2010 NCAA Division I Men's Basketball Tournament
The 2010 NCAA Division I Men's Basketball Tournament involved 65 schools playing in a single-elimination tournament to determine the national champion of men's NCAA Division I college basketball as a culmination of the 2009–10 basketball season. It began on March 16, 2010, concluded with the championship game on April 5 at Lucas Oil Stadium in Indianapolis, it was the first Final Four at Lucas Oil Stadium. The Final Four consisted of Duke, making their first appearance since 2004, West Virginia, who were making their second appearance and first since 1959, considered the host school and making their first appearance, Michigan State, the national runner-up from 2009 appearing in the Final Four for the sixth time under head coach Tom Izzo; when Duke and Butler played each other in the tournament final, it was the first title game between private universities in 25 years, the fifth such match-up in history. Duke defeated Butler 61–59 in the championship game as Gordon Hayward's last second desperation shot clanged off the rim.
It was Duke's first national championship since 2001 and fourth overall. Entering the tournament, the top four seeds were Kansas, Duke and Syracuse. Kansas entered the Tournament as the overall No. 1 seed but was defeated on opening weekend by Northern Iowa, the No. 9 seed in the Midwest region. Northern Iowa was one of four teams seeded lower than No. 8 to advance to the Sweet Sixteen, joining the East Region's No. 11 seed Washington and No. 12 seed Cornell and the South Region's No. 10 seed Saint Mary's. For the first time since 2006, a No. 14 seed advanced out of the First Round as Ohio defeated Georgetown. The No. 13 seed in the West Region, Murray State, defeated No. 4-seeded Vanderbilt, marking the second consecutive appearance for the Commodores where they lost as a No. 4 seed. Murray State nearly upset Butler in their next game, losing by two points. One of the more exciting games of the tournament was played at the West Regional in Salt Lake City, as No. 6 Xavier took No. 2 Kansas State to two overtimes before falling 101–96.
Jordan Crawford hit a three-pointer with seconds remaining in the first overtime period to force a second. A total of 65 teams were selected for the tournament. Thirty one of the teams earned automatic bids by winning their conference tournaments; the automatic bid of the Ivy League, which does not conduct a postseason tournament, went to Cornell, its regular season champion. The remaining 34 teams were granted at-large bids, which were extended by the NCAA Selection Committee. Two teams played an opening-round game, popularly called the play-in game; the 2010 game was played on March 16 at University of Dayton Arena in Dayton, Ohio, as it has been since its inception in 2001. All 64 teams were seeded 1 to 16 within their regions; the Selection Committee seeded the entire field from 1 to 65. UCLA athletic director Dan Guerrero took over as chair of the Division I Men's Basketball Committee. Defending champion North Carolina did not qualify for the Tournament, while two schools made their first post-season appearance: Southern Conference champion Wofford and SWAC champion Arkansas-Pine Bluff.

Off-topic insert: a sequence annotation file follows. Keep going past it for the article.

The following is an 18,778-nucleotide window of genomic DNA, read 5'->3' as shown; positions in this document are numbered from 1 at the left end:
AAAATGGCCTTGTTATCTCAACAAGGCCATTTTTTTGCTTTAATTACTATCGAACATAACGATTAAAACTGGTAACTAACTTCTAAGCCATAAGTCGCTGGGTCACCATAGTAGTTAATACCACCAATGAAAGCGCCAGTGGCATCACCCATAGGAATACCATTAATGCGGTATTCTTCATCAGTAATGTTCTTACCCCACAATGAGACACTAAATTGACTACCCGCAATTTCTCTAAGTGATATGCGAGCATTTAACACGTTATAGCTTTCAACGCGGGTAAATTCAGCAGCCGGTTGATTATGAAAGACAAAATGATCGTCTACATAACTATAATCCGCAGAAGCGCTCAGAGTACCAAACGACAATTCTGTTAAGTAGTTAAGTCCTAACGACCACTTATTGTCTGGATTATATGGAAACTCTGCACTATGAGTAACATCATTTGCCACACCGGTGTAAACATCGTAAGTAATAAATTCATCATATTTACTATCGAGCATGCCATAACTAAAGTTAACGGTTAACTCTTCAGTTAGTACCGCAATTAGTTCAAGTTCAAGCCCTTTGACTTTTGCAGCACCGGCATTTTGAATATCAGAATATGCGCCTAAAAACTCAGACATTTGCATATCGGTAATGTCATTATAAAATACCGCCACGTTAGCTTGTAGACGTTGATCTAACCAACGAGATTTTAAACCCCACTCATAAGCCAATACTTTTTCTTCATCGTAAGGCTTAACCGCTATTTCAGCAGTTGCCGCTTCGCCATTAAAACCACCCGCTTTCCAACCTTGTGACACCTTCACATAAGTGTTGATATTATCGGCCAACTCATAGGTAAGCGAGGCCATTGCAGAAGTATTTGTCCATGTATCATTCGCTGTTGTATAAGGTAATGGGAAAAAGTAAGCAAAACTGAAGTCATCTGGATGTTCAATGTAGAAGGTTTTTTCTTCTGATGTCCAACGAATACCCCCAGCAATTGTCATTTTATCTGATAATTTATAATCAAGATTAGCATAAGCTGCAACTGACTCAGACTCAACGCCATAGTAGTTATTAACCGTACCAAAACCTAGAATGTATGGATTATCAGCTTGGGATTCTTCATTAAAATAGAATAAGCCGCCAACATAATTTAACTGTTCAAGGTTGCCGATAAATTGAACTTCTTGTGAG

Conference USA champion. The First and Second Round games were played at the following sites: March 18 / 20Dunkin' Donuts Center, Rhode Island New Orleans Arena, New Orleans, Louisiana Ford Center, Oklahoma City, Oklahoma HP Pavilion at San Jose, San Jose, California March 19 / 21HSBC Arena, New York Jacksonville Veterans Memorial Arena, Florida, Florida Bradley Center, Wisconsin Spokane Veterans Memorial Arena, Washington The 2010 regional sites were: March 25 / 27East Regional, Carrier Dome, New York West Regional, EnergySolutions Arena, Salt Lake City, Utah March 26 / 28Midwest Regional, Edward Jones Dome, St. Louis, Missouri South Regional, Reliant Stadium, Texas Each regional winner advanced to the Final Four, held on April 3 and 5 in Indianapolis, Indiana at Lucas Oil Stadium, hosted by the Horizon League and Butler University, as per the NCAA's mandate that one Final Four is held every five years in the city that houses the NCAA's headquarters. With Butler's win in the West Regional final, this marked the first time since 1972 that the host city had a home team in the Final Four and the first time that a host school played in the Final Four since Louisville did so in 1959.
There was only one new arena in the 2010 tournament, as Salt Lake City's EnergySolutions Arena, the home of the NBA's Utah Jazz, hosted for the first time. All fourteen venues used in the 2010 tournament have hosted games since. Results to date * – Denotes overtime period All times in U. S. EDT. Winner advanced as 16th seed in South Duke; the biggest upset of the first day came in Providence, Rhode Island, where 14th-se
The Indiana Pacers are an American professional basketball team based in Indianapolis, Indiana. The Pacers compete in the National Basketball Association as a member club of the league's Eastern Conference Central Division; the Pacers were first established in 1967 as a member of the American Basketball Association and became a member of the NBA in 1976 as a result of the ABA–NBA merger. They play their home games at Bankers Life Fieldhouse; the team is named after Indiana's history with the Indianapolis 500's pace cars and with the harness racing industry. The Pacers have won three championships, all in the ABA; the Pacers were NBA Eastern Conference champions in 2000. The team has won nine division titles. Six Hall of Fame players – Reggie Miller, Chris Mullin, Alex English, Mel Daniels, Roger Brown, George McGinnis – played with the Pacers for multiple seasons. In early 1967, a group of six investors pooled their resources to purchase a franchise in the proposed American Basketball Association.